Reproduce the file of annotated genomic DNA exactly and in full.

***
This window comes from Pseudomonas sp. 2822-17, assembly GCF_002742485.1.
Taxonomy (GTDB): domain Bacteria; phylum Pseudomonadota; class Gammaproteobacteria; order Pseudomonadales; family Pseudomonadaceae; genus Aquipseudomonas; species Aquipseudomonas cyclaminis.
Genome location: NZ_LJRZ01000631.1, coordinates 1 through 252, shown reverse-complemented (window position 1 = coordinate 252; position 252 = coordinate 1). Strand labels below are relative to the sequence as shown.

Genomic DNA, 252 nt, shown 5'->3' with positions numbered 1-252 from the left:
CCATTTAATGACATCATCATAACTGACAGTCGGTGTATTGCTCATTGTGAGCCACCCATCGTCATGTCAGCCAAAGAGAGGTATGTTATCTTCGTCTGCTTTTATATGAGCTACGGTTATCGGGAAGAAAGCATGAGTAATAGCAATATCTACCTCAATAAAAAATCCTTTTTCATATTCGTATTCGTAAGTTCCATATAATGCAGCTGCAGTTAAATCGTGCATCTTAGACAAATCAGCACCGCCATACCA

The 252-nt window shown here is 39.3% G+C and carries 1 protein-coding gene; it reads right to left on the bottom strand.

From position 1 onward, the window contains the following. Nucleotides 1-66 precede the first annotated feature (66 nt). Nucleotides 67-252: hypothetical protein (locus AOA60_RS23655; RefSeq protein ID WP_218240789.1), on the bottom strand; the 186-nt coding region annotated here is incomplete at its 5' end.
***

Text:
This window comes from Pseudomonas sp. 2822-17, assembly GCF_002742485.1.
Taxonomy (GTDB): domain Bacteria; phylum Pseudomonadota; class Gammaproteobacteria; order Pseudomonadales; family Pseudomonadaceae; genus Aquipseudomonas; species Aquipseudomonas cyclaminis.
Genome location: NZ_LJRZ01000631.1, coordinates 1 through 252, shown reverse-complemented (window position 1 = coordinate 252; position 252 = coordinate 1). Strand labels below are relative to the sequence as shown.

Genomic DNA, 252 nt, shown 5'->3' with positions numbered 1-252 from the left:
CCATTTAATGACATCATCATAACTGACAGTCGGTGTATTGCTCATTGTGAGCCACCCATCGTCATGTCAGCCAAAGAGAGGTATGTTATCTTCGTCTGCTTTTATATGAGCTACGGTTATCGGGAAGAAAGCATGAGTAATAGCAATATCTACCTCAATAAAAAATCCTTTTTCATATTCGTATTCGTAAGTTCCATATAATGCAGCTGCAGTTAAATCGTGCATCTTAGACAAATCAGCACCGCCATACCA

The 252-nt window shown here is 39.3% G+C and carries 1 protein-coding gene; it reads right to left on the bottom strand.

From position 1 onward, the window contains the following. Nucleotides 1-66 precede the first annotated feature (66 nt). Nucleotides 67-252: hypothetical protein (locus AOA60_RS23655; RefSeq protein ID WP_218240789.1), on the bottom strand; the 186-nt coding region annotated here is incomplete at its 5' end.